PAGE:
Yes, it's amazing how differently we approach the 4th commandment compared to the other 9. Yet God expects us to keep ALL of them to the same degree. We don't consider the second commandment about not taking the Name of the Lord in vain, to not apply when we're angry or hurt. Or "Thou shalt not steal" only to mean not breaking in to another's house!! So why do we disregard the 4th? Jesus said "If you love me, keep my commandments." Not "Keep most of them." And then there's the issue of the seventh day - why do we totally disregard this part of the fourth commandment? It does not say "Remember A day to keep holy." We are specifically commanded to keep the seventh day, not the first. I can't find anywhere in the Bible where we are told to honour the first day, or that the day of rest was changed from the seventh to the first day of the week.
"If you keep My commandments, you will abide in My love" John 15:10

I'm from Holland. We don't mow the lawn, neither put on the computer for whatever. No telephone, no extracurriculair activities of the kids (we've 4). Legalistic? I don't think so. It's a day for God and our neighbour and its the best day of the week, absolutely! Esther

Esther, I love your suggestions. One book I've found a lot of profound Sabbath inspiration from (which is mentioned in this piece) is Receiving the Day by Dorothy Bass. It's really fantastic -- and she includes suggestions similar to yours. Thanks for sharing!

I thought the 4th commandment said to remember the seventh-day Sabbath....am I reading the wrong Bible?

When people question the Sabbath, they sometimes sound like the Jews (Pharisees) who also questioned Jesus and in this case, one of the men he healed. Jesus said that He AND His Father were "breaking" the Sabbath. Since Jesus did not sin, the things that He did were not illegal, and their idea of what God meant regarding the Sabbath originally was in error. The 10 commandments weren't given to Adam and Eve, they were given to Moses for the Jewish people in the Old Testament. We don't earn our salvation by obeying the commandments. John 5:24 says “Truly, truly, I say to you, he who hears My word, and believes Him who sent Me, has eternal life, and does not come into judgment, but has passed out of death into life." Praise God for this, as we all sin every day!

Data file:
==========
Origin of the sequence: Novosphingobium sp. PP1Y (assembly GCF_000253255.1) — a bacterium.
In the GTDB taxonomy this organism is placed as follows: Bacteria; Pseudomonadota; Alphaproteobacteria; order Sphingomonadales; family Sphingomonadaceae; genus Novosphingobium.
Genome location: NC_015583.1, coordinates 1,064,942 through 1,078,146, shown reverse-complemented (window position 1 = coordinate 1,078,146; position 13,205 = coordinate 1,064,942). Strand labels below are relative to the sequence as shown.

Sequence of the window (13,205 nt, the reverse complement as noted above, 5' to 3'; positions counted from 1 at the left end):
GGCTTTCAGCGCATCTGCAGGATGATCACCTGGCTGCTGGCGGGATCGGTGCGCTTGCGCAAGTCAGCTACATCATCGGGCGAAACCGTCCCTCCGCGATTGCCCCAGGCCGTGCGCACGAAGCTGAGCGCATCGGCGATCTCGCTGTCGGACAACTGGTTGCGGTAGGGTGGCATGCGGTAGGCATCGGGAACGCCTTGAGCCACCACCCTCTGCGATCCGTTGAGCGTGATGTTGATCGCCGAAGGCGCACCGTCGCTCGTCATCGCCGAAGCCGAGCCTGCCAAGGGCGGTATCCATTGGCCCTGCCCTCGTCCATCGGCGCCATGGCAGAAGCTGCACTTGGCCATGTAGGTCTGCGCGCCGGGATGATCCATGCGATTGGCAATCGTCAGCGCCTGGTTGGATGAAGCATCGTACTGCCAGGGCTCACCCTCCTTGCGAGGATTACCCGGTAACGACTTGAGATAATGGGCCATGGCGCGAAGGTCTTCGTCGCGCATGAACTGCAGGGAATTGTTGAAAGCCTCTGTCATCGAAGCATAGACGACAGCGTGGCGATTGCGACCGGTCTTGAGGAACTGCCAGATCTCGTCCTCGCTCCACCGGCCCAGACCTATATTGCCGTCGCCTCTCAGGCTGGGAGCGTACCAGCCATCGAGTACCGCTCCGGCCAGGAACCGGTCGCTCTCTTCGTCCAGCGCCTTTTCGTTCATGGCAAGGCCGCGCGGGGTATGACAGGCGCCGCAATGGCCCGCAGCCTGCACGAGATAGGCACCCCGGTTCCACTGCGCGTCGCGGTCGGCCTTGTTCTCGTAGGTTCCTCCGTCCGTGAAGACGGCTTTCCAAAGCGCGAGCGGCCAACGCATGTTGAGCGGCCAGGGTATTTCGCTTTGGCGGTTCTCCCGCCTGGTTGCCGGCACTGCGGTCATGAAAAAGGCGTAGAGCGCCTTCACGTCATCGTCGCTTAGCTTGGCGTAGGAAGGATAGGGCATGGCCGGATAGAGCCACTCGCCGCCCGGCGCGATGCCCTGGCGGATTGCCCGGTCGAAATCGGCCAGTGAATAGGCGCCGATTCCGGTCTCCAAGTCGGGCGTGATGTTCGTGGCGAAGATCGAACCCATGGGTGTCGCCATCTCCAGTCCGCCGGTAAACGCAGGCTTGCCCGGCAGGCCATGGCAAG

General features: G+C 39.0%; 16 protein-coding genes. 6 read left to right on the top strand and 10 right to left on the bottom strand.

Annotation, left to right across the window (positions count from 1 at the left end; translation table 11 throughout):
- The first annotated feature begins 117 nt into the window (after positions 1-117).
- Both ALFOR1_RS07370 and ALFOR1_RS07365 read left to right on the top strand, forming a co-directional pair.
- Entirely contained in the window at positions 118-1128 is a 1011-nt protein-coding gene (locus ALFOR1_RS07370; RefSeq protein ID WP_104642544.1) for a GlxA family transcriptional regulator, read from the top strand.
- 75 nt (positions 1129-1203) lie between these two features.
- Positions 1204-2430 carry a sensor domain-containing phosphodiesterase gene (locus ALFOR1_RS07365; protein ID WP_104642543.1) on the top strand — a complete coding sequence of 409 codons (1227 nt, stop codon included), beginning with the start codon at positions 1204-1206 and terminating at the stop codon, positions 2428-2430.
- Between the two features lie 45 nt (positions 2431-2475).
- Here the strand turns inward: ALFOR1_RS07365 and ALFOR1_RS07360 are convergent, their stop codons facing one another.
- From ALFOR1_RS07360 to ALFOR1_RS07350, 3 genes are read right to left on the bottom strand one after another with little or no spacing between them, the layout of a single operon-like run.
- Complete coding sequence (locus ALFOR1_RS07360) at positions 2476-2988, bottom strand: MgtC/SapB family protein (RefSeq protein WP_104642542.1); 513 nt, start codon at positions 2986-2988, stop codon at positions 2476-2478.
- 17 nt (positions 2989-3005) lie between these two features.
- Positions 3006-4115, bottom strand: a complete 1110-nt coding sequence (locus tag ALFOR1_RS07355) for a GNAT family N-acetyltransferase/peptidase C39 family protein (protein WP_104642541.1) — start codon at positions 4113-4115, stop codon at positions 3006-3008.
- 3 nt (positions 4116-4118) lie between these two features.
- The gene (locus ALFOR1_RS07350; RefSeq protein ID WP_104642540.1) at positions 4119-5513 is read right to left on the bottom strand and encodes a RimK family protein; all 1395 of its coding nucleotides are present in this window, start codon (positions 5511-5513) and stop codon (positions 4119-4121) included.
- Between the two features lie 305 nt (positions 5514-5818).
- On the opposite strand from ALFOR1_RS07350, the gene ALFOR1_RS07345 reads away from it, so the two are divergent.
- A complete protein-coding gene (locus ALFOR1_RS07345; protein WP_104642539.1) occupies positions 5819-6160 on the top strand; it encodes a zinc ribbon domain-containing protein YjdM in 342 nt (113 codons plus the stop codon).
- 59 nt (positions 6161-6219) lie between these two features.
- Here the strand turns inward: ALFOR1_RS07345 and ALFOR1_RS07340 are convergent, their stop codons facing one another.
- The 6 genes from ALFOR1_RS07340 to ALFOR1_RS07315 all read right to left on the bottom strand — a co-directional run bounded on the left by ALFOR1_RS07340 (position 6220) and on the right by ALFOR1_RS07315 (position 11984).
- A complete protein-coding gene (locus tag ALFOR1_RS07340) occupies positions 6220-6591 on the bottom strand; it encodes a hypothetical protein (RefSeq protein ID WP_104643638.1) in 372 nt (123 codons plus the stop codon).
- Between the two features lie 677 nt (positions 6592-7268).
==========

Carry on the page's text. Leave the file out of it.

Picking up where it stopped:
In Galatians chapter 4, from the verse 21 and on, it asks if we want to be children of the bondwoman or of the free woman? Those who go to heaven by faith and believing (the only way) are children of the free woman. In Hebrews chapter 11 it says that the people in the Old Testament were also saved by faith. And of course, Colossians 2:16-17 says "Therefore no one is to act as your judge in regard to food or drink or in respect to a festival or a new moon or a Sabbath day— things which are a mere shadow of what is to come; but the substance belongs to Christ."

According to John 5:9-11 "Now it was the Sabbath on that day. so the Jews were saying to the man who was cured, “It is the Sabbath, and it is not permissible for you to carry your pallet.” But he answered them, “He who made me well was the one who said to me, ‘Pick up your pallet and walk.’”

Read what Jesus says here in the following verses, He AND His Father were working on the Sabbath!: John 5:15-19 "The man went away, and told the Jews that it was Jesus who had made him well. For this reason the Jews were persecuting Jesus, because He was doing these things on the Sabbath. But He answered them, “My Father is working until now, and I Myself am working. For this reason therefore the Jews were seeking all the more to kill Him, because He not only was breaking the Sabbath, but also was calling God His own Father, making Himself equal with God. Therefore Jesus answered and was saying to them, “Truly, truly, I say to you, the Son can do nothing of Himself, unless it is something He sees the Father doing; for whatever the Father does, these things the Son also does in like manner".

While, I applaud you for taking time to discuss the Sabbath and all the blessings it can bring, and that we need to become more serious about it. I must encourage you to reflect on the day the Bible declares as the Sabbath. It has been and will always be the 7th day of the week, Saturday. It's not legalistic to do what the Bible says and keep Saturday as the Sabbath. God set the standard, we must abide by His word. God Bless you.